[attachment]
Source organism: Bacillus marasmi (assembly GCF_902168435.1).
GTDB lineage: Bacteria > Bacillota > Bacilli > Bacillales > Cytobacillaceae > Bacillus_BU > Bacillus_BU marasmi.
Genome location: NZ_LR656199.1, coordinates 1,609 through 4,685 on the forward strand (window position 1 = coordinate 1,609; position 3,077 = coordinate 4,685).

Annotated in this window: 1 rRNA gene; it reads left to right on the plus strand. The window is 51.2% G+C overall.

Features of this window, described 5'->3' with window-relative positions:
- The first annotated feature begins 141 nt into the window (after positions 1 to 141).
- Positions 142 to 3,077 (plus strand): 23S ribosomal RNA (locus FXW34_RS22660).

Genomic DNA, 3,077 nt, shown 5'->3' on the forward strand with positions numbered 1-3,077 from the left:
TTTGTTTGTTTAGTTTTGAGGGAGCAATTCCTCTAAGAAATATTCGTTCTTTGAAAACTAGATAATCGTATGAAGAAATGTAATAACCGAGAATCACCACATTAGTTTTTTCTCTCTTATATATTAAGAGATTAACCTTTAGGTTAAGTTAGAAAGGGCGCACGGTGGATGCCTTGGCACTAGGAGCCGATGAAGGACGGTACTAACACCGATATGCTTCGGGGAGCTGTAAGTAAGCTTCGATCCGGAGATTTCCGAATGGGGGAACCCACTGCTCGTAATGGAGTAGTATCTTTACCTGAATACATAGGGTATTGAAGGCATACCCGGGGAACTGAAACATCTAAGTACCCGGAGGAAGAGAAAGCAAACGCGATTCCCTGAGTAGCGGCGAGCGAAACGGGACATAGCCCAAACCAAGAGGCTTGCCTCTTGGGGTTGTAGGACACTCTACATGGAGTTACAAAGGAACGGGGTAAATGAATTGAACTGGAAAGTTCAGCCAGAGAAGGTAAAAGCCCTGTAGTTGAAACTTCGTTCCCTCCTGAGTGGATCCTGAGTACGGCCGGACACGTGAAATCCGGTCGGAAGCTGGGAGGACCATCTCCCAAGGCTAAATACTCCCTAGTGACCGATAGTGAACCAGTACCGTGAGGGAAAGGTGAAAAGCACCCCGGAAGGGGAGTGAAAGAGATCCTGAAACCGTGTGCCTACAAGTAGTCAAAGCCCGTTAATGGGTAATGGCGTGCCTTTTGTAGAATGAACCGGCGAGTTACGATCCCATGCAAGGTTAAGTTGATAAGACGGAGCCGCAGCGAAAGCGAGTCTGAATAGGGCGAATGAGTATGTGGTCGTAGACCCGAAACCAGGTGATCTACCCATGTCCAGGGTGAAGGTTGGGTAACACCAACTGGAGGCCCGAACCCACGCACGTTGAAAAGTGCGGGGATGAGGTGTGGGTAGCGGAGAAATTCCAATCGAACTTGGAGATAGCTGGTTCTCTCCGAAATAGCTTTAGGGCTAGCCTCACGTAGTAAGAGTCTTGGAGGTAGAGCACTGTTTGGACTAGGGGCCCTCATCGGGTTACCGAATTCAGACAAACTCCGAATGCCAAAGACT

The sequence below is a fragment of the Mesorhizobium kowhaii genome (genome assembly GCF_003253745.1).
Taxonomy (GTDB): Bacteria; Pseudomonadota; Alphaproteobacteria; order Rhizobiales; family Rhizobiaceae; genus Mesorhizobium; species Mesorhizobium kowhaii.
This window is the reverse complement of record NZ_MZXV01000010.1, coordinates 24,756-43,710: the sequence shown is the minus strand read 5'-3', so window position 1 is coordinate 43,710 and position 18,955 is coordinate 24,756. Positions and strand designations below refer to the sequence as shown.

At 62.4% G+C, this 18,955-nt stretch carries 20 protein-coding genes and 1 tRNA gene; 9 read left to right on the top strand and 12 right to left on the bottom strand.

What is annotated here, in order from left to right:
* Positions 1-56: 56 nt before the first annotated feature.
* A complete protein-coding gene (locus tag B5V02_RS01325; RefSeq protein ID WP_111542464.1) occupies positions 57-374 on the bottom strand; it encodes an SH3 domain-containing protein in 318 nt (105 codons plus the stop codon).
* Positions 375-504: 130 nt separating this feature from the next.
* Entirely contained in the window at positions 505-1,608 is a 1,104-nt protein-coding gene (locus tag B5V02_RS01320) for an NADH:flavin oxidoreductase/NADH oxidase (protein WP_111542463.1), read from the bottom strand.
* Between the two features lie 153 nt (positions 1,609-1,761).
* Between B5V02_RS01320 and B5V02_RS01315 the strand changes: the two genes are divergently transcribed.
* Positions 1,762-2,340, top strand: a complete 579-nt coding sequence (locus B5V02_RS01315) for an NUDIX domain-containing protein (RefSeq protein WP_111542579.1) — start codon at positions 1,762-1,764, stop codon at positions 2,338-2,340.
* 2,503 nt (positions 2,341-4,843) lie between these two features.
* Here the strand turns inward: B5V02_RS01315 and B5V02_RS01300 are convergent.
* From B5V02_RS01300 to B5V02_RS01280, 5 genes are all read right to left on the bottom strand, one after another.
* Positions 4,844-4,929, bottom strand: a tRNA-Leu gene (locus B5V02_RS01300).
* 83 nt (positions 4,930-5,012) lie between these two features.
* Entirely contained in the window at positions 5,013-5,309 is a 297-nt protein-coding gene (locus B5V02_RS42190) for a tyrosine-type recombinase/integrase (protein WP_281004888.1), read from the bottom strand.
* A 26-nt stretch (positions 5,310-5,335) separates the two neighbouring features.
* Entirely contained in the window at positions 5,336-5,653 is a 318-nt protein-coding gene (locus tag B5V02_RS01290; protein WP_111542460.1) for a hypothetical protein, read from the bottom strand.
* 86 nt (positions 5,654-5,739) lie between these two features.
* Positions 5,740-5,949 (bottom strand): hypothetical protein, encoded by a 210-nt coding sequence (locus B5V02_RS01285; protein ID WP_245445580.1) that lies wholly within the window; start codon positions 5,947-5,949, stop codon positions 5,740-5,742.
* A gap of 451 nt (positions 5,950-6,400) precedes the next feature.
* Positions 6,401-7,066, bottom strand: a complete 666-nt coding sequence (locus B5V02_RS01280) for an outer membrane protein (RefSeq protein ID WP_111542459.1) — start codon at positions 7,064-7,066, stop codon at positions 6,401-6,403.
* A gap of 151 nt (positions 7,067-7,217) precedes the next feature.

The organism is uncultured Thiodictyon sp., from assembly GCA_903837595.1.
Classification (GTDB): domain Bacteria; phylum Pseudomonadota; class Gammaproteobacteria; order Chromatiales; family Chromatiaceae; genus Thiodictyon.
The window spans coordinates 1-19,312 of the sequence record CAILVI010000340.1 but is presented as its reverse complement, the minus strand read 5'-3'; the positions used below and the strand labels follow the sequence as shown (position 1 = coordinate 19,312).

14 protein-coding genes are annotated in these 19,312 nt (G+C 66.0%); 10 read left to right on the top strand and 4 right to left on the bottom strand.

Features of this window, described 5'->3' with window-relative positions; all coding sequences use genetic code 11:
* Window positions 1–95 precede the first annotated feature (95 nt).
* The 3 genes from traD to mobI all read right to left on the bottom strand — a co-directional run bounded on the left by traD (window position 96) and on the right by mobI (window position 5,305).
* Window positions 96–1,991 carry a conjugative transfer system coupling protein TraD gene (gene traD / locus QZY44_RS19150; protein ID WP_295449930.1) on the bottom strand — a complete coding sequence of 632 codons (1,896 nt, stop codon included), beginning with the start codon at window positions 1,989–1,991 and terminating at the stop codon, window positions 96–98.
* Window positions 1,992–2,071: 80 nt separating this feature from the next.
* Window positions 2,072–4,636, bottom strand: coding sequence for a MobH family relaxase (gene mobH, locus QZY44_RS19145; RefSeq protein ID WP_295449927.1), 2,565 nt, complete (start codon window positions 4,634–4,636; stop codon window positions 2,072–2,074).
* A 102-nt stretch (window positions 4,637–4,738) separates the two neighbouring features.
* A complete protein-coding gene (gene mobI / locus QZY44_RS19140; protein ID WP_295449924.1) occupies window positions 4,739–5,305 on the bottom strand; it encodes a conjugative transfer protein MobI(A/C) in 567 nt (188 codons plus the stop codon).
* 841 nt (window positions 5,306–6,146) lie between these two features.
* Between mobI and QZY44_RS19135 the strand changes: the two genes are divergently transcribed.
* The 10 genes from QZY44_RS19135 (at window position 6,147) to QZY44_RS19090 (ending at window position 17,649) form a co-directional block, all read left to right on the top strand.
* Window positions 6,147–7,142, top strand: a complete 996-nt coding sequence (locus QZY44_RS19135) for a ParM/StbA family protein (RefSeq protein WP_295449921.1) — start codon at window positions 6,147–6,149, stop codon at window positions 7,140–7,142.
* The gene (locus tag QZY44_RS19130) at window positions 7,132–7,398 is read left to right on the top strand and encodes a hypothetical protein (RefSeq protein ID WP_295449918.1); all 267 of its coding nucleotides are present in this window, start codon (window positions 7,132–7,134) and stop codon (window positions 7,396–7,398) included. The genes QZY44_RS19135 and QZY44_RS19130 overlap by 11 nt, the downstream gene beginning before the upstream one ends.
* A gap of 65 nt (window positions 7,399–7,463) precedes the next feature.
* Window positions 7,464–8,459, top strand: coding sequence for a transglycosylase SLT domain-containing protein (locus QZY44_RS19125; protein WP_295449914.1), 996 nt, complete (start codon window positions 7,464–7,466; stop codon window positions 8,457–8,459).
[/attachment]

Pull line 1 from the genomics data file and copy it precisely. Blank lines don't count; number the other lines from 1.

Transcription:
Source organism: Bacillus marasmi (assembly GCF_902168435.1).